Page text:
I have always felt like a flunky on the dance floor. At my college roommate’s wedding an elderly man (he was probably the age I am now) asked me to dance. I politely said that I did not know how to dance but he insisted that it was simple and all that I needed was to follow his lead. Ignoring my protests, he grabbed me, leaving me little choice. The next five minutes were horribly awkward and embarrassing. I clung to him for dear life as he shuffled me around the dance floor, flinging me left and then right, trying to get me to twirl. I resisted him mightily and I am sure he had no fun. Served him right.
So when I decided to make a concerted effort to cure my loneliness, dancing lessons seemed a reasonable answer. The way I figured it, dancing lessons would allow me to rest in a man’s arms without actually being in a relationship, smell a few pheromones, and breathe in a little testosterone. And perhaps I might learn to dance, and maybe live a little, or whatever it was that I was supposed to be doing when I was really at home watching Frasier reruns. I was tired of pretending that I had a life and was instead ready to have one.
My worst fears were realized when I walked in and saw that the class was filled with couples. They arrived together and they planned to dance together. Half of them were young, preparing for their wedding dance, and the other half were 50-somethings, preparing for their children’s wedding dance. I was pretty sure that they were not interested in tripping the light fantastic with some 48 year-old widow looking for her life.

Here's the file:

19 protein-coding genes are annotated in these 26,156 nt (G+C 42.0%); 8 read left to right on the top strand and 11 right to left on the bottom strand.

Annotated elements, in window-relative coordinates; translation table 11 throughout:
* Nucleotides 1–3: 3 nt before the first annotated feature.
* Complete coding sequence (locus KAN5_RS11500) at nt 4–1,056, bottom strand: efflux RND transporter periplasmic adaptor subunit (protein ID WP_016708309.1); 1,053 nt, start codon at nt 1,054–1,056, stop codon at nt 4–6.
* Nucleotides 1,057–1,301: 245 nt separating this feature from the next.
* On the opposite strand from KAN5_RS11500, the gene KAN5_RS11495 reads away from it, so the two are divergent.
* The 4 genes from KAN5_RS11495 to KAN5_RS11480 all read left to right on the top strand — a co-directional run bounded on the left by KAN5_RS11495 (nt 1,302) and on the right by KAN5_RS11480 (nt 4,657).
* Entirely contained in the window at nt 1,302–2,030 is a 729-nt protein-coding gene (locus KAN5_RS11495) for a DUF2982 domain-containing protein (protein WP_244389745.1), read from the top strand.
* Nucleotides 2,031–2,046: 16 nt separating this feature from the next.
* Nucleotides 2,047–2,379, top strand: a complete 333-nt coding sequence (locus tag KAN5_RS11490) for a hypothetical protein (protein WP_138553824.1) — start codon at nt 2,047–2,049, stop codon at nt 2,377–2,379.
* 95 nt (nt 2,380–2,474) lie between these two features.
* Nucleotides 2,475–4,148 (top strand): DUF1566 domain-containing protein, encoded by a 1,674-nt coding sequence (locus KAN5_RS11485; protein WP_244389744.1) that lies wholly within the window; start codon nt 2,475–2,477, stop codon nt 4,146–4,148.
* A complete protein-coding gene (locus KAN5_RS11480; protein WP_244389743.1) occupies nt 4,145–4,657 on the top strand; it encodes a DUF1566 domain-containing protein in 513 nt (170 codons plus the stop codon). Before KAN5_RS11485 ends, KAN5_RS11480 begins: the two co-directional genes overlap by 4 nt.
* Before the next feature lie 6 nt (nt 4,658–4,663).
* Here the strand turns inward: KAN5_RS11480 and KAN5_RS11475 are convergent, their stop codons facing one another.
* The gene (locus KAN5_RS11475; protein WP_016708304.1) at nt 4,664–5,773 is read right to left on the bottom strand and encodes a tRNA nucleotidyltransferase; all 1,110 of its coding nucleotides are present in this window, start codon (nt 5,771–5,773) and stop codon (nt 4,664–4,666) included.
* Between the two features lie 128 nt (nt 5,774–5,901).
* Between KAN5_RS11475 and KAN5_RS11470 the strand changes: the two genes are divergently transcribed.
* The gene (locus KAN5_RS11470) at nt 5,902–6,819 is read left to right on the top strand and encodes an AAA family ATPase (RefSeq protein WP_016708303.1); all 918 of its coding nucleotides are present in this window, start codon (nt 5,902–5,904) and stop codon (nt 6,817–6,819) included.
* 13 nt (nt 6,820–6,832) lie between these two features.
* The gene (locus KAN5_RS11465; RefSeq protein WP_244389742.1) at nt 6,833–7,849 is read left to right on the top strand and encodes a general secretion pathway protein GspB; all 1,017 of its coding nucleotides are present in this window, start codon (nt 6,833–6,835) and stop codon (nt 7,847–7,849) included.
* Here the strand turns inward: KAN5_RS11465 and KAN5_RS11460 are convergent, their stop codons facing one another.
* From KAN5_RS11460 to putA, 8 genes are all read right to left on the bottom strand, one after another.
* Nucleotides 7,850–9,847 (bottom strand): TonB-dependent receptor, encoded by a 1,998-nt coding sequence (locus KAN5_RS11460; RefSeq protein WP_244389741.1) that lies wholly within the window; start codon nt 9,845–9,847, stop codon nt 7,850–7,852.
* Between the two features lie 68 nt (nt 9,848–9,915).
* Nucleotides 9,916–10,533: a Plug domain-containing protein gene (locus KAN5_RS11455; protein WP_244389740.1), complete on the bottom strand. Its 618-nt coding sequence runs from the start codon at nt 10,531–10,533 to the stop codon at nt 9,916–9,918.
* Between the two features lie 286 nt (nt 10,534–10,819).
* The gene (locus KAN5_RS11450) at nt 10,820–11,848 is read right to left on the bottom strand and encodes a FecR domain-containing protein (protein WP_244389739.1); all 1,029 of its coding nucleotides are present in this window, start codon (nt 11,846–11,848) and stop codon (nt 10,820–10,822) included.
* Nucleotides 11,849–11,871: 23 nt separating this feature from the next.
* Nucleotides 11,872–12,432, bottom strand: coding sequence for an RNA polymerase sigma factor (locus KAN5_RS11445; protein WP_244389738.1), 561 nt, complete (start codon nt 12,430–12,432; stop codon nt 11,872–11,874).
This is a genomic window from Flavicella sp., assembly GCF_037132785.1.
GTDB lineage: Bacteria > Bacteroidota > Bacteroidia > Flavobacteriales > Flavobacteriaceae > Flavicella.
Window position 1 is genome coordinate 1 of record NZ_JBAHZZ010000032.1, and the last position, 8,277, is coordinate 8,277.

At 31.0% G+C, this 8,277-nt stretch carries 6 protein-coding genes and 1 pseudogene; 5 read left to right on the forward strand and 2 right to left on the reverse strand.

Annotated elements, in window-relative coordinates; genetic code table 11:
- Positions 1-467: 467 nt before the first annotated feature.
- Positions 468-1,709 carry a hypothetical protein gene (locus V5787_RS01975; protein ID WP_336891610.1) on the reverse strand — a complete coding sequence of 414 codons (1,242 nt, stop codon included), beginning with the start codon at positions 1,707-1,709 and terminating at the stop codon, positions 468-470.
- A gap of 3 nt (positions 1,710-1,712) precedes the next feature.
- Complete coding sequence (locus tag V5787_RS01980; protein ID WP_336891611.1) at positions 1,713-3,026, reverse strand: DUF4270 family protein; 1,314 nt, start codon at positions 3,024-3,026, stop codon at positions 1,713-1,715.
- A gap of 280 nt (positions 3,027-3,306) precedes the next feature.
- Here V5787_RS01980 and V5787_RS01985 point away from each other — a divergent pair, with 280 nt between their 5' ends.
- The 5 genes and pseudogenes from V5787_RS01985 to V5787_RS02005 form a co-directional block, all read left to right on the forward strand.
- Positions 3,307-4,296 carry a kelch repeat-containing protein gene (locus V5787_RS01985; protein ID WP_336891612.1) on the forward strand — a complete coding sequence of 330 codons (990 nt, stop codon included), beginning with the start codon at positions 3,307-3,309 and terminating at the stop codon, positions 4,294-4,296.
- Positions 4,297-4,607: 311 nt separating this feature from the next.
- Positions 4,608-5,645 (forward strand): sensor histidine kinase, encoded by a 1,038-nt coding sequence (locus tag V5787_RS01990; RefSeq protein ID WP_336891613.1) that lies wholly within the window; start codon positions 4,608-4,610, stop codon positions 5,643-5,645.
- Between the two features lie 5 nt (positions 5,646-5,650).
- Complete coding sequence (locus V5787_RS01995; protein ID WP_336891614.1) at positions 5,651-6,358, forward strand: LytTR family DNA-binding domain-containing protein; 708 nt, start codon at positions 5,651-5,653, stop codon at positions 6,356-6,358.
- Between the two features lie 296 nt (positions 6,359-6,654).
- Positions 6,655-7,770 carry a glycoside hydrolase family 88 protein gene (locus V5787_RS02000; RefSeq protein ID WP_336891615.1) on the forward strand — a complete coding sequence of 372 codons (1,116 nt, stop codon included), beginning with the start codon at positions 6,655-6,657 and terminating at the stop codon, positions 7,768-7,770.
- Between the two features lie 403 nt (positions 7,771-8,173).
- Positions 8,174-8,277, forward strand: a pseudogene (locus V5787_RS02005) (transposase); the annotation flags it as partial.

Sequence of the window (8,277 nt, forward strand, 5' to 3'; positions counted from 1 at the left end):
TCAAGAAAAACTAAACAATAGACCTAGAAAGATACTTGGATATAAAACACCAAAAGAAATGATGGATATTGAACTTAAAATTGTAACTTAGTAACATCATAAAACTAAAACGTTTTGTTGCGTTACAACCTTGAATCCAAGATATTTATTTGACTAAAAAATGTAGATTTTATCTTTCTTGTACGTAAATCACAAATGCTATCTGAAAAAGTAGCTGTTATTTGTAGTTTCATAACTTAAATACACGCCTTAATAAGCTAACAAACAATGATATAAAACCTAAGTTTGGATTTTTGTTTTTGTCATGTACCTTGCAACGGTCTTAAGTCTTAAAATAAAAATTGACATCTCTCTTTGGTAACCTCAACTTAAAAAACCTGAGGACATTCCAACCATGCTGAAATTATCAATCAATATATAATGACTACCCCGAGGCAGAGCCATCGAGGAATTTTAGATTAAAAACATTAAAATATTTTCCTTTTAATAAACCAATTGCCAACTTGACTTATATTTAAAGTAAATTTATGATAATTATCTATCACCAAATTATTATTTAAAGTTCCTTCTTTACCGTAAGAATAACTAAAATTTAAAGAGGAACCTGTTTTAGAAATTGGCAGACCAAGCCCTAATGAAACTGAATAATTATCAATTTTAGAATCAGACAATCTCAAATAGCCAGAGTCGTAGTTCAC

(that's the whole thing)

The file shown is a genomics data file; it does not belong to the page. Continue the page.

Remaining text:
Anyway, I would have cut my losses and run except that the teacher had already spotted me, and to leave would have been even more humiliating. Plus, I really did want to learn to dance.
For the next 8-10 weeks, the instructor was my partner, the Female instructor. Every Monday night I dragged my sorry feet to class, and every Monday night I danced with Helen. She called out instructions to the class, made sure they understood, and then took me in her arms, and off we went, dancing the Rumba, the Waltz or the Foxtrot.
Sometimes Helen had the class rotate partners. This was not helpful. I was secretly convinced that she did this just to get me off her hands, and I could tell that the men were not thrilled to let go of their wives and dance with the other female students. We all pretended that we were fine with it, however, smiling embarrassed smiles. But the experience was not pleasurable and I would have rather just stuck with Helen. She was a born leader, didn’t grumble when I stepped on her feet, and I didn’t mind her frequent commands (shoulders down, head back!); at least she talked to me.
One night Helen announced that she had made some phone calls and a man, a single man, was to arrive any moment! I practically vibrated with excitement. A real man. What good fortune. Sure enough, in walked Thomas. Thomas was lovely and gracious and he knew how to dance. He was fun and funny and he had pheromones and testosterone. He even looked into my eyes every now and again. He was the perfect dance partner.
The next week Helen materialized yet another man, an embarrassment of riches. I began to look forward to Monday nights in a way that I had not looked forward to anything since before Mike died. I purchased real dance shoes, I wore flouncy skirts and I put on make-up. There were evenings when I changed my outfit three times before class. I felt feminine. I learned to move my hips in a manner that would have made my Dutch-New England mother faint, may she rest in peace. I smiled a lot. I was happy.
Dancing lessons were the beginning of my waking up.
I believe in dancing lessons.